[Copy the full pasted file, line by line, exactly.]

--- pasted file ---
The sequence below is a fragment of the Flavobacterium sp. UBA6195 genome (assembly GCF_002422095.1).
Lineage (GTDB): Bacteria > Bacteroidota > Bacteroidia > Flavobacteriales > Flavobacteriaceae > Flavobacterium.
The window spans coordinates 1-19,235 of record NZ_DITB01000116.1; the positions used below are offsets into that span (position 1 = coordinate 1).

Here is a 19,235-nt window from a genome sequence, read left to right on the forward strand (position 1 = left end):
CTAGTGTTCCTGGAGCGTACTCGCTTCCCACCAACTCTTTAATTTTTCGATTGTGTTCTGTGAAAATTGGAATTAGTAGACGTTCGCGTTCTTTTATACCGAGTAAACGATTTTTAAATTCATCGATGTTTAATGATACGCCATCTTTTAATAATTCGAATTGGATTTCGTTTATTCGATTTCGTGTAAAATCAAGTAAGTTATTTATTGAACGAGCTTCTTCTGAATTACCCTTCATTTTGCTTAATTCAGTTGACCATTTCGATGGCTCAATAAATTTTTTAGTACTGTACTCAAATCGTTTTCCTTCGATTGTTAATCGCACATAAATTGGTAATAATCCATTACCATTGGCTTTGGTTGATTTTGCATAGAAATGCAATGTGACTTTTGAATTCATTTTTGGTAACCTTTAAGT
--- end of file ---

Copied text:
The sequence below is a fragment of the Flavobacterium sp. UBA6195 genome (assembly GCF_002422095.1).
Lineage (GTDB): Bacteria > Bacteroidota > Bacteroidia > Flavobacteriales > Flavobacteriaceae > Flavobacterium.
The window spans coordinates 1-19,235 of record NZ_DITB01000116.1; the positions used below are offsets into that span (position 1 = coordinate 1).

Here is a 19,235-nt window from a genome sequence, read left to right on the forward strand (position 1 = left end):
CTAGTGTTCCTGGAGCGTACTCGCTTCCCACCAACTCTTTAATTTTTCGATTGTGTTCTGTGAAAATTGGAATTAGTAGACGTTCGCGTTCTTTTATACCGAGTAAACGATTTTTAAATTCATCGATGTTTAATGATACGCCATCTTTTAATAATTCGAATTGGATTTCGTTTATTCGATTTCGTGTAAAATCAAGTAAGTTATTTATTGAACGAGCTTCTTCTGAATTACCCTTCATTTTGCTTAATTCAGTTGACCATTTCGATGGCTCAATAAATTTTTTAGTACTGTACTCAAATCGTTTTCCTTCGATTGTTAATCGCACATAAATTGGTAATAATCCATTACCATTGGCTTTGGTTGATTTTGCATAGAAATGCAATGTGACTTTTGAATTCATTTTTGGTAACCTTTAAGT